Metaphors are great.
They reach out to the artist in us.
They tell us stories – not just plain facts.
They are, like modelling tools, great props to visualise the future.
But, like modelling, they’re only helpful to an extent – and perhaps their ultimate motive is to be proven wrong. Like a stick that helps someone recover into walking properly, only to get rid of the stick then.
Let’s examine a few metaphors that work or don’t (for me, subjectively) around agile knowledge management…
The knowledge garden(ing) – works
I love this metaphor as it considers the process of attending to knowledge: planting it, cultivating it, watering it, fertilising it, trimming it, harvesting it… nearly all related actions to gardening and letting the knowledge garden blossom work for me. And not only is this metaphor plastic and elastic but it really puts the emphasis on the communion between nature and culture, on the balance between intention and intentional letting go, on caring…
This is one of my favourite metaphors.
The organisation as a family – doesn’t work
We are so often compelled, in organisations we work in, to be ‘part of the family’, to be ‘welcome to the family’, to ‘stick to the family’, to become a functional family member. And yet few metaphors rub me in the wrong way this one does because:
- I choose the organisation I work with, it’s not a given to me;
- I don’t identify with a daddy and a mommy in organisations;
- I don’t want to consider any organisation the space where I’ll have to spend the next 15 or so (or more) years in;
- I just don’t see the point of forcing to make any organisation the place that I should care for above anything else, as I do for my true family;
- And some might even say that the family is not the most ideal to aspire to…
So this organisation-family metaphor is a complete flop for me. I actually tweeted about this last week:
We got it all wrong! Organisations shouldn’t hire people to ‘become part of the family’ but instead borrow their genius and passion 1/2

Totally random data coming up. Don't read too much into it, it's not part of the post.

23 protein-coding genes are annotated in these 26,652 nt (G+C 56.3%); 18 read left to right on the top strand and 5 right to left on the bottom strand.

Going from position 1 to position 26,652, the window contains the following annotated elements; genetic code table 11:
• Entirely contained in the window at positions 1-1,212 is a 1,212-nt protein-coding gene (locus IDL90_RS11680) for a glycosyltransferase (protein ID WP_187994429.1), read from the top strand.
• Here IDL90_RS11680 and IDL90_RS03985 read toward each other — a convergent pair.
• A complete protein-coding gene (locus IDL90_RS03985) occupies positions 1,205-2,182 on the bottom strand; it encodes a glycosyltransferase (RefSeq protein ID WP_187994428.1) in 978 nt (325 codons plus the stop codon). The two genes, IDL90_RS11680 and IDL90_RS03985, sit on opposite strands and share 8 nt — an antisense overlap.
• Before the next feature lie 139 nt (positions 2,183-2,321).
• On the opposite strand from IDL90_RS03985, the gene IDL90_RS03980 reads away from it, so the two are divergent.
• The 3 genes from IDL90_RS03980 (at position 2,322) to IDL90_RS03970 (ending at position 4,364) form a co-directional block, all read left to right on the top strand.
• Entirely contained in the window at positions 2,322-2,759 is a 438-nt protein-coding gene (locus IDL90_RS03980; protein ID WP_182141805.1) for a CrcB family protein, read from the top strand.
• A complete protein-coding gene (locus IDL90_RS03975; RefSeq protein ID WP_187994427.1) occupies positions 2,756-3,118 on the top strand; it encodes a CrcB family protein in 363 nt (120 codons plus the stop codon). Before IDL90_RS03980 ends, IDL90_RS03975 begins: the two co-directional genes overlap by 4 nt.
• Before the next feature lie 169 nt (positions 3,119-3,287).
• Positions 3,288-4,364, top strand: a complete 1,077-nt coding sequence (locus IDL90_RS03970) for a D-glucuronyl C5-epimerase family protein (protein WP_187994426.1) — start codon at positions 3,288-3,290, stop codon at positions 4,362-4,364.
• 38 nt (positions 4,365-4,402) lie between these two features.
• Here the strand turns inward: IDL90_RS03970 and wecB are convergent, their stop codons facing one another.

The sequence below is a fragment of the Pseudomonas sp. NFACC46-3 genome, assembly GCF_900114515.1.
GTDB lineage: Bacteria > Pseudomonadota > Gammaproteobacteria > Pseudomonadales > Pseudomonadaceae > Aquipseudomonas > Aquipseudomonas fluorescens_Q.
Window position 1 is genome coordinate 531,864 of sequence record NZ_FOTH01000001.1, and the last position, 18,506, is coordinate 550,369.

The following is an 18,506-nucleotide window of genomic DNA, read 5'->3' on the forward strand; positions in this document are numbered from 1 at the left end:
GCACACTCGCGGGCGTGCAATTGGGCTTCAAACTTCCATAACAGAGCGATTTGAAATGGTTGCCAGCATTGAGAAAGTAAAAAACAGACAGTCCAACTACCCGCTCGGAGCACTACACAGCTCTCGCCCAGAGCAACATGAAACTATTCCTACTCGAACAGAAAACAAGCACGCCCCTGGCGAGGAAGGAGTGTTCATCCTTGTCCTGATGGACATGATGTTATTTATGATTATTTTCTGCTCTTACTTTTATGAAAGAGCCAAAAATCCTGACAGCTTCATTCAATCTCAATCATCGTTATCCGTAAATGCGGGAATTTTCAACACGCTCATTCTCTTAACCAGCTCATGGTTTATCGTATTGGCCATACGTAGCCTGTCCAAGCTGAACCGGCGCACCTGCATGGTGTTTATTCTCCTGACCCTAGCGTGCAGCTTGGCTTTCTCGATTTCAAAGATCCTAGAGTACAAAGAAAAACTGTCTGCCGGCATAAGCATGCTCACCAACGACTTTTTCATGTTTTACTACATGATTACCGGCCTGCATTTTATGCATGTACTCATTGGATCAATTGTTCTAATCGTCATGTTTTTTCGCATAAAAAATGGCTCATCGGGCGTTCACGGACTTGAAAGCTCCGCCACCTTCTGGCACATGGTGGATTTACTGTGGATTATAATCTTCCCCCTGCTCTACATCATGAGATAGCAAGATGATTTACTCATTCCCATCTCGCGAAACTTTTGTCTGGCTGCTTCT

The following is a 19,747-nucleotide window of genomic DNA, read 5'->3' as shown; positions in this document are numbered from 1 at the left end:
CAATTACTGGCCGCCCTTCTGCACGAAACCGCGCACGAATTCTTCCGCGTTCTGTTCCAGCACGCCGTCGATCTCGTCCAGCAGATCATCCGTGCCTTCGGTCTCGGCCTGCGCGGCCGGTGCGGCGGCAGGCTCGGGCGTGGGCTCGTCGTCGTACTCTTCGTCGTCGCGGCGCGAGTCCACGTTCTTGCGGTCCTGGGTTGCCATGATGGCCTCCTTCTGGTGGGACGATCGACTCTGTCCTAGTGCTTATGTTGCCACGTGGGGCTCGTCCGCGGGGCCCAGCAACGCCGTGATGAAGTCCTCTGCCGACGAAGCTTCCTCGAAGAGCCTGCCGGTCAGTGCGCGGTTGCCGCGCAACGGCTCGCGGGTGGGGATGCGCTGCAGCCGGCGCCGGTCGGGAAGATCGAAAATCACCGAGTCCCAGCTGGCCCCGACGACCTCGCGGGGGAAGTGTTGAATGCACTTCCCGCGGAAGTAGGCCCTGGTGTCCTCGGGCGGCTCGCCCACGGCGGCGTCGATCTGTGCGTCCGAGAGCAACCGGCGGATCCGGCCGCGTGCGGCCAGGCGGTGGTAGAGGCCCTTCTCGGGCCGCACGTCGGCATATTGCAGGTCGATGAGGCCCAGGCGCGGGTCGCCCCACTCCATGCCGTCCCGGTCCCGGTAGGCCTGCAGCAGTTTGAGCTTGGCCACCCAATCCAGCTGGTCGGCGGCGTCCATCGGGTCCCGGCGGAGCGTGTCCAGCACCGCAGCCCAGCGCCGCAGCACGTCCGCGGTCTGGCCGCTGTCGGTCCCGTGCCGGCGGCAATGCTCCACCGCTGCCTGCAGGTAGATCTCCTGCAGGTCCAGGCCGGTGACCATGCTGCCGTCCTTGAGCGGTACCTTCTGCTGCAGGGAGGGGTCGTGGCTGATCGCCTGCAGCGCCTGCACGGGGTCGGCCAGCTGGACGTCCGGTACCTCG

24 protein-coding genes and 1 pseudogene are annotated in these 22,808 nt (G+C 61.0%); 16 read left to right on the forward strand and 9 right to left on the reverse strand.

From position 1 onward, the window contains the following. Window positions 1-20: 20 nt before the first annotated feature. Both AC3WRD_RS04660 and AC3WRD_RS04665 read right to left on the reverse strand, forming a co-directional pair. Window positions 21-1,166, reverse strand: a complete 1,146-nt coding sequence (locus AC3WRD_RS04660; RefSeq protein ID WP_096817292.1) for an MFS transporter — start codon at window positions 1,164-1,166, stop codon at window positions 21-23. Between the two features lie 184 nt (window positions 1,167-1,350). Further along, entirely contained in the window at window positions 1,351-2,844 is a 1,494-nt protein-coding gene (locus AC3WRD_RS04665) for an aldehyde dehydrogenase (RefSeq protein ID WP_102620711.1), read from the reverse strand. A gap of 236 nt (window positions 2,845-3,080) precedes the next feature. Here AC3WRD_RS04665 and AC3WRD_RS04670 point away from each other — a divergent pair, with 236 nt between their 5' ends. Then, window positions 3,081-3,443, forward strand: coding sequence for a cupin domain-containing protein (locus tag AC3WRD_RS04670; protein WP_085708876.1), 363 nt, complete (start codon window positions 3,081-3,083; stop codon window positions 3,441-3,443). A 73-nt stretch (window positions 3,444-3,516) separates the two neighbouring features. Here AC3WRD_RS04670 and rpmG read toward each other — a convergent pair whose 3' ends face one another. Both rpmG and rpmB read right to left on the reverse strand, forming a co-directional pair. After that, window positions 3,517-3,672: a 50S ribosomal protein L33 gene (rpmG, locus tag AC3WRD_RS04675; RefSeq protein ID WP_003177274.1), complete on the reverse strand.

— ewenlb (@ewenlb) October 30, 2016
2/2 …to put their art to the next level of its expression and hopefully share that back with the organisation. Planting seeds. Everywhere!
— ewenlb (@ewenlb) October 30, 2016
Knowledge as water – works… to some extent
Knowledge is fluid, knowledge sharing is like a flow and there is definitely something akin to the liquid plasticity of water, it goes in all directions, it’s adaptable, it can become something else like ice or vapour… Knowledge has some watery qualities for sure.
But the main limitation of that metaphor is that it gives the wrong impression that it can be ‘captured’, ‘measured’, ‘transferred’, stocked, and that’s where I don’t agree, since my definition of KM=CDL.
Knowledge as love – works… to some extent
This is not even an oft-used metaphor, and of course there’s a limit to that metaphor because there is nothing really romantic or erotic about knowledge per se, but essentially the big link is that knowledge and love sow the seeds for more. They self-multiply. Through sharing them you increase them. And you don’t lose anything yourself, even quite the contrary.
So the generous qualities of love and knowledge are very similar – and it’s that angle of this metaphor that I find useful.
Organisations and people as machines – doesn’t work
I can’t find it on Twitter (I should have RT’d it) but someone ranted about this last week. And for good reasons! We are not cogs. We are not machines. We are capable of feelings, ideas, creativity, genius, inspiration, excitement.
Of course we can always become more efficient, more productive, and perform in an increasingly well-oiled manner… but that’s only part of the story and as Seth Godin (again) would tell you it’s remote from what linchpins stand for, with all their passionate art, right into the economics of gift!
And if that ‘machine-metaphor’ becomes our primary lens for understanding human relationships in the knowledge age, we have lost it – deeply, perhaps completely.
Military metaphors – don’t work
What’s your target group? When will you shoot me an email? It’s time to go to battle. We hit the ground running, have to bite the bullet etc.
If anything, let’s fire away at these military metaphors. Although there clearly are belligerent approaches to life and a fair bit of warmongering among people, life is not a battlefield. It’s not meant to be.
I’m not alone on this path, the Wall Street Journal ran the same rant. The famous media showed the limitations of extending that kind of language: “Suppose that we turned this idiocy on its head and imagined a world where it was the military that used ludicrously inappropriate terminology from the business world.” and end up with something like…
“We tried to move the needle with Al Qaeda, but there was a sudden paradigm shift,” says a tank commander in Syria. “At the end of the day, the low-hanging fruit turned out to be just the tip of the iceberg.”
Metaphors shape our language, our vision, our actions, perhaps even our feelings if they are deeply enough entrenched. So let’s pick our words carefully, and sow the seeds of peace with all the other gardeners of this world, rather than go to war with the people that are against us… Don’t you think?
What metaphors work for you or not for knowledge, learning, change?
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